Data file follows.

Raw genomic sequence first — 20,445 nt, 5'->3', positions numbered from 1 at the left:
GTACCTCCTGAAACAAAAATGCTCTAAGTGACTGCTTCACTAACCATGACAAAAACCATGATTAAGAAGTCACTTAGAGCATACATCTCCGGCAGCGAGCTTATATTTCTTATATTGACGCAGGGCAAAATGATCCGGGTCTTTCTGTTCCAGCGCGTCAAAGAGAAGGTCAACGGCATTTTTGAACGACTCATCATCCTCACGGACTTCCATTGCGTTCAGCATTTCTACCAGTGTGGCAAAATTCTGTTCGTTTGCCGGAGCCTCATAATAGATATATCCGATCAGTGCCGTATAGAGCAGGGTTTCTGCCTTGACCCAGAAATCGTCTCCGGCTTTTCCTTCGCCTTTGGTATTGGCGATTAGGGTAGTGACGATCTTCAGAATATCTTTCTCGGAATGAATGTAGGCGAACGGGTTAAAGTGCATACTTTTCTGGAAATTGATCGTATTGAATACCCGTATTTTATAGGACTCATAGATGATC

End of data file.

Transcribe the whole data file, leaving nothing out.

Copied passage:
Raw genomic sequence first — 20,445 nt, 5'->3', positions numbered from 1 at the left:
GTACCTCCTGAAACAAAAATGCTCTAAGTGACTGCTTCACTAACCATGACAAAAACCATGATTAAGAAGTCACTTAGAGCATACATCTCCGGCAGCGAGCTTATATTTCTTATATTGACGCAGGGCAAAATGATCCGGGTCTTTCTGTTCCAGCGCGTCAAAGAGAAGGTCAACGGCATTTTTGAACGACTCATCATCCTCACGGACTTCCATTGCGTTCAGCATTTCTACCAGTGTGGCAAAATTCTGTTCGTTTGCCGGAGCCTCATAATAGATATATCCGATCAGTGCCGTATAGAGCAGGGTTTCTGCCTTGACCCAGAAATCGTCTCCGGCTTTTCCTTCGCCTTTGGTATTGGCGATTAGGGTAGTGACGATCTTCAGAATATCTTTCTCGGAATGAATGTAGGCGAACGGGTTAAAGTGCATACTTTTCTGGAAATTGATCGTATTGAATACCCGTATTTTATAGGACTCATAGATGATC